Suspect Sale?

President Bush revives a proposal to sell up to 300,000 acres of desert, forest land

Thousands of acres of public land may soon be up for grabs if two proposals in President Bush's 2007 budget make it through Congress. Released Feb. 6, the budget directs the U.S. Forest Service and Bureau of Land Management to generate more than $1 billion by selling off parcels of land.

Under the proposals, the Forest Service would put as many as 300,000 acres in 32 states on the block, a significant shift in policy for an agency that currently has limited authority to peddle its land. The BLM, which already has broad land-sale authority, could see its annual sales increase sevenfold by 2011.

The proposals come little more than two months after a high-profile move by Rep. Richard Pombo, R-Calif., and Rep. Jim Gibbons, R-Nev., to sell off millions of acres of public land under the 1872 Mining Act. That effort was beaten back by bipartisan opposition from lawmakers, and conservation and outdoor groups.

Of the two proposals, the Forest Service's has drawn the most attention. It would generate $800 million to fund the Secure Rural Schools and Community Self-Determination Act of 2000, which over the past five years has paid out about $2 billion for schools and other services in counties strapped by the decline in federal timber sales. The act expires this September; both Republicans and Democrats say its funding needs to be extended.

However, Democrats have blasted the Forest Service proposal, and increasingly, Republicans are voicing opposition. Sen. Max Baucus, D-Mont., recently called the plan "dead in the water," a comment echoed by Sen. Conrad Burns, R-Mont., chair of the interior appropriations subcommittee, which may kill the proposal.

Yet even as lawmakers from both parties sponsor legislation to fund the schools act through a different source, environmental groups remain concerned. They say the administration's proposal backs lawmakers and the public into a corner.

"They're forcing people into this untenable situation, where in order to protect public lands, they have to say 'no' to schoolchildren," says Janine Blaeloch, executive director of the nonprofit Western Lands Project. "It diverts attention from their real agenda, which is privatizing public land."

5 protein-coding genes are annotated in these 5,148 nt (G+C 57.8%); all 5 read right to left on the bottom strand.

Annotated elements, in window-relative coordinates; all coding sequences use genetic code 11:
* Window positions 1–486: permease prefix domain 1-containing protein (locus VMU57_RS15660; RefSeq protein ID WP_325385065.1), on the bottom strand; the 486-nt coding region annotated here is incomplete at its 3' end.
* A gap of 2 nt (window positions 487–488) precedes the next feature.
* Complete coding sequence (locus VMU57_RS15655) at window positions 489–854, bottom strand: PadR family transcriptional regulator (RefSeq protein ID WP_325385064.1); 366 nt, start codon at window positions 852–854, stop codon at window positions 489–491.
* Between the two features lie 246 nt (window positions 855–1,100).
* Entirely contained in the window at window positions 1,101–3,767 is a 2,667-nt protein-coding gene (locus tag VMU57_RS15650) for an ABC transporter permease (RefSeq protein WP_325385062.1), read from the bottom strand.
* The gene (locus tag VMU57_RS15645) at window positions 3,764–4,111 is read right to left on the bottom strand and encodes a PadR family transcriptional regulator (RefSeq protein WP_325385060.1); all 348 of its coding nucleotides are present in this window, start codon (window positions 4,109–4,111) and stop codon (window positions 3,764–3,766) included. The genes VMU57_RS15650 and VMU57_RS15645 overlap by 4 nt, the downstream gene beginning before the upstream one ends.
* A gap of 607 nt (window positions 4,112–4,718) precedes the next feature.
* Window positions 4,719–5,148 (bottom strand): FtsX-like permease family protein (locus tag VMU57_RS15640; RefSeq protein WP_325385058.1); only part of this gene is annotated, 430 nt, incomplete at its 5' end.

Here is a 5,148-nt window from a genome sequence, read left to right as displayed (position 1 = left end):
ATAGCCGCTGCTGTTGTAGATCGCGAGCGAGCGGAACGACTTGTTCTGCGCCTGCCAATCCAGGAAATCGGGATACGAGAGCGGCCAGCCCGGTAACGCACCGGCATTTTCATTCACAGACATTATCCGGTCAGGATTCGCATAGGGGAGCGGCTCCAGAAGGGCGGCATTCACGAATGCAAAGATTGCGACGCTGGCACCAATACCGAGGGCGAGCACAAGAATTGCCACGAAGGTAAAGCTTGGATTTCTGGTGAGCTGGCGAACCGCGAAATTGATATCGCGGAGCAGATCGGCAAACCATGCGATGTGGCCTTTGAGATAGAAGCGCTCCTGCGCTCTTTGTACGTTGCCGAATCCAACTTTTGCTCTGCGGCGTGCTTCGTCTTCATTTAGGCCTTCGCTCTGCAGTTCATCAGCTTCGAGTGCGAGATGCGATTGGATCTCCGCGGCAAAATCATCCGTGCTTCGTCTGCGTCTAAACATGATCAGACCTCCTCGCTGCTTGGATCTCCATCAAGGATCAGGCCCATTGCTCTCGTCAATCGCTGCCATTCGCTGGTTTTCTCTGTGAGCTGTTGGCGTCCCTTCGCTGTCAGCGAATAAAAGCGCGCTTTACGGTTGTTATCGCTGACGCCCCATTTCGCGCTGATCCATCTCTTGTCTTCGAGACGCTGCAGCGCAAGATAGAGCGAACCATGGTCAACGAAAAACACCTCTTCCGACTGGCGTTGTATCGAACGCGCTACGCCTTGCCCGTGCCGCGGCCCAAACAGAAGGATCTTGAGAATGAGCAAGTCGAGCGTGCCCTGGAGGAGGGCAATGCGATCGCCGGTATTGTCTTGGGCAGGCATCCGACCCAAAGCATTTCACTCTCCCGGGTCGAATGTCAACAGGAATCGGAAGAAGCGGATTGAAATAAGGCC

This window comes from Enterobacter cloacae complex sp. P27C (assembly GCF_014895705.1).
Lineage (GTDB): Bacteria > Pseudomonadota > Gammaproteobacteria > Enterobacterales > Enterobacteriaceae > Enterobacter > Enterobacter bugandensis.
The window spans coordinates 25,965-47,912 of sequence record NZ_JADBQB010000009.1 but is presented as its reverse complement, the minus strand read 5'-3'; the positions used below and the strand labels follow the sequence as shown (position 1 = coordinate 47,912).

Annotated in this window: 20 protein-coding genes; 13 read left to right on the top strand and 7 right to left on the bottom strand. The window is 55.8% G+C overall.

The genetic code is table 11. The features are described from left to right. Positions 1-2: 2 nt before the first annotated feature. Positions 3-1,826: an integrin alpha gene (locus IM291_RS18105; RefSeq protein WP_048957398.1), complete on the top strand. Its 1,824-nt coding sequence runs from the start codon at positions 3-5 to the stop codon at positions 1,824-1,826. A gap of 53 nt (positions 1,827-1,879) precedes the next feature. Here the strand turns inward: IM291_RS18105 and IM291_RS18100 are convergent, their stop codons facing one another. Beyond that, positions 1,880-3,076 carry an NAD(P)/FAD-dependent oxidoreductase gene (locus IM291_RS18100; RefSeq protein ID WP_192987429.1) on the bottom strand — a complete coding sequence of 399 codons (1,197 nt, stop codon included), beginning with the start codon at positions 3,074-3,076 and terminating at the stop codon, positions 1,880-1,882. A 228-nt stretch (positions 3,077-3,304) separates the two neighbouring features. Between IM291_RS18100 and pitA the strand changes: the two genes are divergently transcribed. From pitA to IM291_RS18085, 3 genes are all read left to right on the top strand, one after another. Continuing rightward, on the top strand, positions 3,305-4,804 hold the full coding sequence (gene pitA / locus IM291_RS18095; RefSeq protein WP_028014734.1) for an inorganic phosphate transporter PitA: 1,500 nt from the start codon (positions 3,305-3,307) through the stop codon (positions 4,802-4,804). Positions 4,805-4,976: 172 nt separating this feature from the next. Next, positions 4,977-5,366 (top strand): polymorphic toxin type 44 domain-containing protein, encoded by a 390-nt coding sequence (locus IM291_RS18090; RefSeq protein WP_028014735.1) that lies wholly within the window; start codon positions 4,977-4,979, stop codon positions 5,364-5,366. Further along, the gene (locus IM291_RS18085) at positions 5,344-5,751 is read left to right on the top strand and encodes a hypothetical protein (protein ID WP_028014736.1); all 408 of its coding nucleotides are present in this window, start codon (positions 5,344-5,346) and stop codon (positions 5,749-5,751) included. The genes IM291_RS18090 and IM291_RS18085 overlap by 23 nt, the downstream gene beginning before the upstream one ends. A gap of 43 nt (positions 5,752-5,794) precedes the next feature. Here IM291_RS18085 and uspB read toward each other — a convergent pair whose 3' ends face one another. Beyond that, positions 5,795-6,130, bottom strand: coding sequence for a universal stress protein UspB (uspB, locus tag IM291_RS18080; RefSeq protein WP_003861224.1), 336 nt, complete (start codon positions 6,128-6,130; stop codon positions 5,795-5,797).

Forest Service officials say the parcels in question are expensive to manage, lack essential habitat, cultural resources or recreational benefits, and are separated from the main forest lands. The BLM has yet to release specific acreages to be sold.

Opponents say many acres on the Forest Service's list shouldn't be there. One example, in Montana's Bitterroot Valley, is the Willoughby 40, where a popular nature trail winds through ponderosa pines at the foot of the Sapphire Mountains. Local schools use the property--with its picnic area, parking and restroom--for field trips. Yet it lies outside the main national forest boundary, so it's been tagged for sale. Also on the list, environmental groups say, are remote river canyons, roadless areas, hunting and fishing lands, and prime wildlife habitat.

Agriculture Undersecretary Mark Rey says such parcels could ultimately be removed from consideration following the 30 day-public comment period: "I want everyone to be comfortable with every half-acre that stays on the list." Rey says he expects only up to 200,000 acres will need to be sold to meet the funding goal.

But there is no way to field-check the proposed 300,000 acres in 30 days, environmental groups say. The public comment deadline in late March will be long gone when the snow has melted and people can reach many higher elevation parcels, says Stephanie Tidwell of the Klamath-Siskiyou Wildlands Center.

Opponents concede that some of these Forest Service lands are a hassle to manage, but argue that if the agency is getting rid of them, it should at least get some lands in return. The lands for sale are some of the agency's best "trade bait," they say, and auctioning them off could undermine the Forest Service's ability to swap for lands that would be more valuable in the long term.

As for the BLM proposal, the problem is not only the sale, but also where the money will go. Seventy percent of the BLM's general land-sale proceeds would be funneled away from land acquisition, where it's currently used, and into the general treasury. "It's public-land liquidation for deficit reduction," says David Alberswerth, senior policy advisor for The Wilderness Society.

The BLM proposal does not target money raised by land sales around Las Vegas. Since 1998, those sales have raised $2.75 billion for land acquisition and park and trail construction in Southern Nevada. The Bush administration tried, unsuccessfully, to grab 70 percent of that money for the treasury in last year's budget proposal.

Montana Gov. Brian Schweitzer thinks that both of this year's proposals--the Forest Service's and the BLM's--are headed for the political graveyard. "If we sold off a piece of land every time we needed to raise money, we wouldn't have any public land left," he says. "Maybe just the parking lot in front of the Capitol building."